MATERIALs for the biography of Monstrelet are still more scanty than for that of Froissart. The most satisfactory account both of his life and of the continuators of his history is contained in the “Mémoires de l'Académie de Belles-Lettres,” vol. xliii. p. 535, by M. Dacier:— “We are ignorant of the birthplace of Enguerrand de Monstrelet, and of the period when he was born, as well as of the names of his parents. All we know is, that he sprang from a noble family, which he takes care to tell us himself, in his introduction to the first volume of the Chronicles; and his testimony is confirmed by a variety of original deeds, in which his name is always accompanied with the distinction of ‘noble man, or ‘esquire *.’ “According to the historian of the Cambresis, Monstrelet was descended from a noble family settled in Ponthieu from the beginning of the twelfth century, where one of his ancestors, named Enguerrand, possessed the estate of Monstrelet in the year 1125,--but Carpentier does not name his authority for this. A contemporary historian (Matthieu de Conci, of whom I shall have occasion to speak in the course of this essay), who lived at Peronne, and who seems to have been personally acquainted with Monstrelet, positively asserts that this historian was a native of the county of the Boulonnois, without precisely mentioning the place of his birth. This authority ought to weigh much : besides, Ponthieu and the Boulonnois are so near to each other that a mistake on this point might easily have happened. It results from what these two writers say, that we may fix his birthplace in Picardy. “M. l'abbé Carlier, however, in his ‘History of the Duchy of Valois, claims this honour for his province, wherein he has discovered an ancient family of the same name, a branch of which, he pretends, settled in the Cambresis, and he believes that from this branch sprung Enguerrand de Monstrelet. This opinion is advanced without proof, and the work of Monstrelet itself is sufficient to destroy it. He shows so great an affection for Picardy, in divers parts of his Chronicle, that we cannot doubt of his being strongly attached to it: he is better acquainted with it than with any other parts of the realm : he enters into the fullest details concerning it: he frequently gives the names of such Picard gentlemen, whether knights or esquires, as had been engaged in any battle, which he omits to do in regard to the nobility of other countries, in the latter case naming only the chief commanders. It is almost always from the bailiff of Amiens that he reports the royal edicts, letters missive, and ordinances, &c., which abound in the two first volumes. In short, he speaks of the Picards with so much interest, and relates their gallant actions with such pleasure, that it clearly appears that he treats them like countrymen. “Monstrelet was a nobleman then, and a nobleman of Picardy; but we have good reason to suspect that his birth was not spotless. John le Robert, abbot of St. Aubert in Cambray from the year 1432 to that of 1469, and author of an exact journal of everything that passed during his time in the town of Cambray and its environs, under the title of ‘Mémoriaux", says plainly, “qu'il fut né de las,'—which term, according to the glossary of Du Cange, and in the opinion of learned genealogists, constantly means a natural son; for at this period bastards were acknowledged according to the rank of their fathers. Monstrelet, therefore, was not the less noble; and the same John le Robert qualifies him, two lines higher, with the titles of ‘noble man' and ‘esquire,' to which he adds a eulogium, which I shall hereafter mention ;-because, at the same time that it does honour to Monstrelet, it confirms the opinion I had formed of his character when attentively reading his work. “My researches to discover the precise year of his birth have been fruitless. I believe, however, it may be safely placed prior to the close of the fourteenth century; for, besides speaking of events at the beginning of the fifteenth as having happened in his time, he states positively, in his Introduction, that he had been told of the early events in his book (namely, from the year 1400), by persons worthy of credit, who had been eye-witnesses of them. To this proof, or to this deduction, I shall add, that under the year 1415, he says, that he heard (at the time) of the anger of the count de Charolois, afterwards Philippe lebon, duke of Burgundy, because his governors would not permit him to take part in the battle of Azincourt. I shall also add, that under the year 1420, he speaks of the homage which John duke of Burgundy paid the king of the Romans for the counties of Burgundy and of Alost. It cannot be supposed that he would have inquired into such particulars, or that any one would have taken the trouble to inform him of them if he had not been of a certain age, such as twenty or twenty-five years old, which would fix the date of his birth about 1390 or 1395. “No particulars of his early years are known, except that he evinced, when young, a love for application, and a dislike to indolence. The quotations from Sallust, Livy, Vegetius, and other ancient authors, that occur in his Chronicles, show that he must have made some progress in Latin literature. Whether his love for study was superior to his desire of military glory, or whether a weakly constitution, or some other reason, prevented him from following the profession of arms, I do not find that he yielded to the reigning passion of his age, when the names of gentleman and of soldier were almost synonymous. “The wish to avoid indolence by collecting the events of his time, which he testifies in the introduction to his Chronicles, proves, I think, that he was but a tranquil spectator of them. Had he been an Armagnac or a Burgundian, he would not have had occasion to seek for solitary occupations; but what proves more strongly that Monstrelet was not of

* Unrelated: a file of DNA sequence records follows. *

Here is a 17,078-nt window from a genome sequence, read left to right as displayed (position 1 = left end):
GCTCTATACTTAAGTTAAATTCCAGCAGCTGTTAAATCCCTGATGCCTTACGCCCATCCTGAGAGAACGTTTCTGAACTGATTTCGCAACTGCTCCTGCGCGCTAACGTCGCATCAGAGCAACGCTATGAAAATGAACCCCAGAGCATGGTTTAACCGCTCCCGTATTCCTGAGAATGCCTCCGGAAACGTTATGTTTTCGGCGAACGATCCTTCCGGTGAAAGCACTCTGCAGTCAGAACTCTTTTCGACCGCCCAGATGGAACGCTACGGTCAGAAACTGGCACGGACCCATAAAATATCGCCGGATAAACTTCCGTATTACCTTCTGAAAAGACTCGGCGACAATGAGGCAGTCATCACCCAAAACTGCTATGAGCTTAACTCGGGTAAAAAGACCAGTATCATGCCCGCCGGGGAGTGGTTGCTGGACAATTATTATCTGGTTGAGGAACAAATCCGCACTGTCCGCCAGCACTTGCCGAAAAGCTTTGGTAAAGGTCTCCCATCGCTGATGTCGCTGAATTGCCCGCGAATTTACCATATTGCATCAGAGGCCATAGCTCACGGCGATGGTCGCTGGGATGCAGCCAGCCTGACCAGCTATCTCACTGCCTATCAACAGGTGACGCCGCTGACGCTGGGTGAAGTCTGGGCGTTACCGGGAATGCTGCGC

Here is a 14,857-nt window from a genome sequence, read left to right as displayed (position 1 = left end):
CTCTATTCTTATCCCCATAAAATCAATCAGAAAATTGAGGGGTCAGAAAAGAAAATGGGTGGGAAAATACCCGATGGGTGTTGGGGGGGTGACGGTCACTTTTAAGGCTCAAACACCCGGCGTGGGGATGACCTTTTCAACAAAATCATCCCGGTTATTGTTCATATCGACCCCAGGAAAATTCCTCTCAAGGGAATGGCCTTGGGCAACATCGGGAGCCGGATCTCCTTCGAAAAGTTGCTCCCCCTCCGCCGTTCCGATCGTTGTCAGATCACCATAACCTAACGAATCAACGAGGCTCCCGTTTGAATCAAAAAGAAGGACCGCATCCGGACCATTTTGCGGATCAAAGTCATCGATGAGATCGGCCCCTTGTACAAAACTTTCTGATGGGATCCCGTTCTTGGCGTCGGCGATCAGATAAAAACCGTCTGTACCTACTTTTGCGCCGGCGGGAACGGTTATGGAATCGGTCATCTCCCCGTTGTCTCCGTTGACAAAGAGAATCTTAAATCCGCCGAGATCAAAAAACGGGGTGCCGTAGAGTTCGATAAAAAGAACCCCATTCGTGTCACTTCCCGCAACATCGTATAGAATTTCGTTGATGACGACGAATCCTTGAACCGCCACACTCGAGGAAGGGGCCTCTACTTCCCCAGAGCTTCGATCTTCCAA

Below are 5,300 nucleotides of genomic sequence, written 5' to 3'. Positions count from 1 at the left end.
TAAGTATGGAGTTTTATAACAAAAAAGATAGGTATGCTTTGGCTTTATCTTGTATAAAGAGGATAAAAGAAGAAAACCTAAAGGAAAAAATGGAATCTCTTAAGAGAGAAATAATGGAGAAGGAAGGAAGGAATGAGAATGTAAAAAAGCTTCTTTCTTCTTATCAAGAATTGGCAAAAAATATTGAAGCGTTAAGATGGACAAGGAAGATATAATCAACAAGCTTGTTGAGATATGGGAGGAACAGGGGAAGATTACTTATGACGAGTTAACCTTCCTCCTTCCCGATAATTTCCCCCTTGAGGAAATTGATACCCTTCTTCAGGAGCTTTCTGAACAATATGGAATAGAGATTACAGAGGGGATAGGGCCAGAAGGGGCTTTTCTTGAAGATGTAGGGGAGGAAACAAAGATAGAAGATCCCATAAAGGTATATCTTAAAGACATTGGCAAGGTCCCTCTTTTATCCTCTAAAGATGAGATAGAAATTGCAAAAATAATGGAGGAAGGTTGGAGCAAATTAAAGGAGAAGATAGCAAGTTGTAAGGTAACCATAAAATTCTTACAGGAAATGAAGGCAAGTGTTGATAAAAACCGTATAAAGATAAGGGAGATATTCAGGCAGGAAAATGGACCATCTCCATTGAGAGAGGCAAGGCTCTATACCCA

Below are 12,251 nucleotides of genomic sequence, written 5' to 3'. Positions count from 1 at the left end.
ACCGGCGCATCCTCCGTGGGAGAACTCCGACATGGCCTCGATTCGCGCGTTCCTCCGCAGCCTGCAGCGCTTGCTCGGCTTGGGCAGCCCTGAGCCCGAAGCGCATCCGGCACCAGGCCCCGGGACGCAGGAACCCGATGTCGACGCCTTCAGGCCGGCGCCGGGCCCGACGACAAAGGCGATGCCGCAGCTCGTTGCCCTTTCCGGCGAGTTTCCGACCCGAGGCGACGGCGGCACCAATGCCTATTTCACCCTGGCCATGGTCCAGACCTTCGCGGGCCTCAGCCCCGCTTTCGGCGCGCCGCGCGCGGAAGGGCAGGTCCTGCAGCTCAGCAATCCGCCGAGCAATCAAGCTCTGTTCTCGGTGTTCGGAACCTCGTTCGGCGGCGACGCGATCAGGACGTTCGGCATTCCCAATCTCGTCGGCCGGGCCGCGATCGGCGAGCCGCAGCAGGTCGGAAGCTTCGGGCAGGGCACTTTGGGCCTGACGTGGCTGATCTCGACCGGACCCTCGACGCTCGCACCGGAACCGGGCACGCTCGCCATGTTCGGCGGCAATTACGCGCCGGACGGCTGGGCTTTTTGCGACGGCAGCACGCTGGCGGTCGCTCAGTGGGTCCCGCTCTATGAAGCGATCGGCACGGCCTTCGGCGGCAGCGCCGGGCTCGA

* These deeds, and the greater part of others quoted M. Mutte, dean of Cambray, to M. de Foncemagne, who in these memoirs, are preserved in the Chartulary of lent them to M. Dacier. Cambray. Extracts from thcm were communicated by C